Muay Thai History

By Mark Fredebaugh

Dan Rawlings
Dan Rawlings performs a dance traditional in Muay Thai before his fight

Wai Khru
John Wayne Parr performs the Wai Khru before a bout.

No one knows the exact time period when Siamese boxing, today known internationally as Muay Thai or Thai boxing, first began. Although tied to Thailand's violent history, the true nature and art of Muay Thai embodies the grace, culture and deeply religious aspects of the sport and fighting style visible today.

Few written records of Muay Thai older than 700 years still exist today, but it is believed to be as old as, or slightly older than some other fighting styles of the "Pacific Rim" countries such as Japan, China and Korea.

Many competitive sports that have achieved popularity today have their origins in ancient martial traditions and training regimes, and Muay Thai is no exception. Muay Thai, in fact, is a direct sport descendant of the fierce weapons system krabi-krabong, a component of which is empty hand fighting.

However, ancient military and political leaders often learned and became experts in such unarmed "martial arts," and in turn taught those forces they commanded in these styles, which is still true of the armed forces soldiers in Thailand today.

The first king that reportedly invested his time and effort into learning the art of Muay Thai, was a king known as Pra chao Sua, who later came to be known as the "Tiger King." As it was punishable by death to touch the king, he had to disguise himself in order to compete in local festivals. 32He repeatedly beat local and national champions, and soon trained his sons in this art as well. Muay Thai soon became known as the "Sport of Kings," and when the Tiger King died, his sons settled their claims to his throne in a Muay Thai bout.

Interest in Muay Thai quickly expanded such that not only did soldiers and royalty continue to train in the art, but also it soon was declared the national sport of Thailand. Yet, the training methods and garb used in matches still was evidence of an ancient culture yet to embrace new technology. During this time period in the continuing development of Muay Thai, the fighters' hands were wrapped in horse hair or thick strands of hemp to both protect the hands, but also to inflict more damage. Also, and only with consent from both sides, the fighters' would spread glue onto their wrapped hands and grind their knuckles into ground glass, sand or small stones.

However, boxing gloves were adopted in the early 1900's, and have become required in many standup competitions today. Another piece of equipment that soon began to see regular use in training and matches was the groin protector. While a kick or knee strike to the groin was a legal attack during this time, protection was still used; mainly in the form of tree bark or a seashell tied with cloth. Soon thereafter, a small triangular pillow was used then abandoned in favor of a "groin box," presently known as a cup.

As the equipment evolved so did the techniques. While allowed in early bouts, head butting and groin attacks were outlawed from regular competitions. While western boxing has become known as "The Sweet Science," Muay Thai has since become known as the "Science of Eight Limbs." The eight weapons of Muay Thai are two hands, two elbows, two knees and two feet.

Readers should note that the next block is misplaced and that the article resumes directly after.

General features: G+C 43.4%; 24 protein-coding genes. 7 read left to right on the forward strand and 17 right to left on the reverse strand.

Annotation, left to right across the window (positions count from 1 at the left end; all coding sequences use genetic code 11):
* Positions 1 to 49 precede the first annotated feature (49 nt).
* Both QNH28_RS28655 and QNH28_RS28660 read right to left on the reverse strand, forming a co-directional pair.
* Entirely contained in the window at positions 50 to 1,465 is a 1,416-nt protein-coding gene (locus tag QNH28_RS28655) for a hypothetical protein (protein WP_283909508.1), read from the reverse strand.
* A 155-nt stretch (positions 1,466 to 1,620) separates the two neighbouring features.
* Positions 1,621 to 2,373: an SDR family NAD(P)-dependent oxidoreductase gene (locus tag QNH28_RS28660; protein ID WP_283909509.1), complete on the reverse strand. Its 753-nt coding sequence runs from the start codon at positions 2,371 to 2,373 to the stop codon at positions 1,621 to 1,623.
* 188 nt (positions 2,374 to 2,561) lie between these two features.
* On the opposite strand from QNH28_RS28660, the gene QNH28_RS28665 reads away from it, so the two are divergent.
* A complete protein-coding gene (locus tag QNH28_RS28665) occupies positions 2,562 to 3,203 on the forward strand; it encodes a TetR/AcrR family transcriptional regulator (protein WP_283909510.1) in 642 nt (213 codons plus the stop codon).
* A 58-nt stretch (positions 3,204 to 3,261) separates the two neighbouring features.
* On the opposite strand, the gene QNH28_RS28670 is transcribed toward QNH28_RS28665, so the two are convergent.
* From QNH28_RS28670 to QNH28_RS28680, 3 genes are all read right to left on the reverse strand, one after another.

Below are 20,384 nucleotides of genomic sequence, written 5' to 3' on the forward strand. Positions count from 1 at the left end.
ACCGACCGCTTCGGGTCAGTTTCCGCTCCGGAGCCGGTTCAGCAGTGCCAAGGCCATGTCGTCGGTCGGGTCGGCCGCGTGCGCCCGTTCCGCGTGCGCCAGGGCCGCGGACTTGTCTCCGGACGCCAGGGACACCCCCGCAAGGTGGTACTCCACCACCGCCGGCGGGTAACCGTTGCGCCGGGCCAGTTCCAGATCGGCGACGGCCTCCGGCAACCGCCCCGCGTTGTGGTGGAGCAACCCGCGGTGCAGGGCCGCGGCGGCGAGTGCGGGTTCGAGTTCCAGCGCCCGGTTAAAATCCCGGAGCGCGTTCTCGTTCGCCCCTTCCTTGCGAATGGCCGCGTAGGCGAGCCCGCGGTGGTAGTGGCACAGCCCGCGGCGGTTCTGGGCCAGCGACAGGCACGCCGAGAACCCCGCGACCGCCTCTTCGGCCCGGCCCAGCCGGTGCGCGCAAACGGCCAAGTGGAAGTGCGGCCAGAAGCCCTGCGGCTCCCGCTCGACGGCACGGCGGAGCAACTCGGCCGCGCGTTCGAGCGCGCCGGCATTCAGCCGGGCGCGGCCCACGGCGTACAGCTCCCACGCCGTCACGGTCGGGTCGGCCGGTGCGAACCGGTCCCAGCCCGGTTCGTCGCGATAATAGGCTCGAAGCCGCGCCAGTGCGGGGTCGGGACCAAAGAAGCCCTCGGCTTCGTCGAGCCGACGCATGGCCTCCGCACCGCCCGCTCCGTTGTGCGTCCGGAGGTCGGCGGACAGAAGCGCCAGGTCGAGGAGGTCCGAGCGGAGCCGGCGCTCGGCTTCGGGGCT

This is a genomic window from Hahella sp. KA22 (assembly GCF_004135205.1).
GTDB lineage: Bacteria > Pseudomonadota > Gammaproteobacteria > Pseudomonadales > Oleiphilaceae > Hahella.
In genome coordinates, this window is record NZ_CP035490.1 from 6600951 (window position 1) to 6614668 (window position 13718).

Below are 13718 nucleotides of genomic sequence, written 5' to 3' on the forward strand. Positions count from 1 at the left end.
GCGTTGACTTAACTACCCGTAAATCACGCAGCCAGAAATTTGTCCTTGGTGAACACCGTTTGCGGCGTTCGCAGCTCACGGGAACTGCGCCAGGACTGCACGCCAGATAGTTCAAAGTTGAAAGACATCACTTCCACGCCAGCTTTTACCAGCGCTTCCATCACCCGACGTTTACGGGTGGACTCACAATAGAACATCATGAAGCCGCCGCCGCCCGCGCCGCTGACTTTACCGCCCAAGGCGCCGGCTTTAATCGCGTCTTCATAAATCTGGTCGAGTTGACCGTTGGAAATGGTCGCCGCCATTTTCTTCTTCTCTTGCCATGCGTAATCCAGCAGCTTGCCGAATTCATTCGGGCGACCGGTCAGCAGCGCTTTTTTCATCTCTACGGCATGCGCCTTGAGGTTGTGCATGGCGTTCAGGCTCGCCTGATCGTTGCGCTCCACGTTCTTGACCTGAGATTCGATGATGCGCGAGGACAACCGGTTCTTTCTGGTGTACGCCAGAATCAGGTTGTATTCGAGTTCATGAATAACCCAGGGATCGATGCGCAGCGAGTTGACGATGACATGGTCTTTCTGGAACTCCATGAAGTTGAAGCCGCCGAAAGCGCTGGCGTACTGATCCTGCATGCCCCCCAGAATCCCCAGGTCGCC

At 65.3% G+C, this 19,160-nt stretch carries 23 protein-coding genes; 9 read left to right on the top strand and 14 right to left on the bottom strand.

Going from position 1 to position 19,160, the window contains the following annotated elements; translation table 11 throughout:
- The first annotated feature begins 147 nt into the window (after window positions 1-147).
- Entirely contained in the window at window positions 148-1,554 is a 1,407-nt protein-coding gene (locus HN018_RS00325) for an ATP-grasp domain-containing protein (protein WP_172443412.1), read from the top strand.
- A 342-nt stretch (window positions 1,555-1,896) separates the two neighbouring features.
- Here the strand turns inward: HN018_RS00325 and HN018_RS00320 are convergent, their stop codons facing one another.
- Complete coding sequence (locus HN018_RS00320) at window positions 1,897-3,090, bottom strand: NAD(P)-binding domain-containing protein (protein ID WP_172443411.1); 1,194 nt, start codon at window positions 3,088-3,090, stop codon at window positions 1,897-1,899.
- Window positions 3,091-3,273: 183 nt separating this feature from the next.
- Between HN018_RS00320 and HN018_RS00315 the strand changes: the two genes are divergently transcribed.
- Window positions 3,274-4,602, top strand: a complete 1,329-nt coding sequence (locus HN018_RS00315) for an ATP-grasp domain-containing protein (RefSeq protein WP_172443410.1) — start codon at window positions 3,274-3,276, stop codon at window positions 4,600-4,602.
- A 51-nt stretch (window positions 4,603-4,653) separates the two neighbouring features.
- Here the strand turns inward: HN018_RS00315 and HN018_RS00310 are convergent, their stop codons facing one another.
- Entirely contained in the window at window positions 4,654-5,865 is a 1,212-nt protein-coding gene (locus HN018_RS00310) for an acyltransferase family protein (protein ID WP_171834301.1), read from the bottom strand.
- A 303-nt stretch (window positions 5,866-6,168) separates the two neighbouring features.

A typical bout can be three to five rounds long with amateur rounds lasting 2 minutes and professional rounds lasting 3 minutes. While not widely practiced outside of Thailand, both fighters traditionally preform the Wai Khru and Ram Muay before each fight. The Wai Khru is a series of practiced movements through which a fighter shows respect and homage to their nation, family, teacher, opponent and sport while at the same time asking for protection from harm while fighting.

The Wai Khru has deep Buddhist roots and while oft overlooked in many fights abroad, is a serious and spiritual part of many matches. The Ram Muay is another series of movements usually unique to each fighter of training camp. The movements displayed during the Ram Muay often serves to highlight the fighters' specific style of favorite techniques, and some say can help those that bet on the fights to predict the outcome.

Today, Muay Thai is a fast growing sport that is gaining in both media exposure and student following. People of many backgrounds and other martial art disciplines now train in this style of kickboxing. Today, you can see Muay Thai taught as both an effective self-defense strategy and for competition. Today, Muay Thai striking can be seen in events like K - 1, Pride fighting championships and the UFC.

For further information on the history, training camps, clubs and several national and international Muay Thai associations please refer to the links listed in the following section. You may also refer to the glossary page through our website to learn more about specialized terms and techniques.
The Thai Boxing Association of the USA, 2000
American TKA Universal Martial Arts, 2001
The World Muay Thai Council, 2002
Thai Collectible, "The History of Muay Thai",2003
The United States Muay Thai Association, 2005
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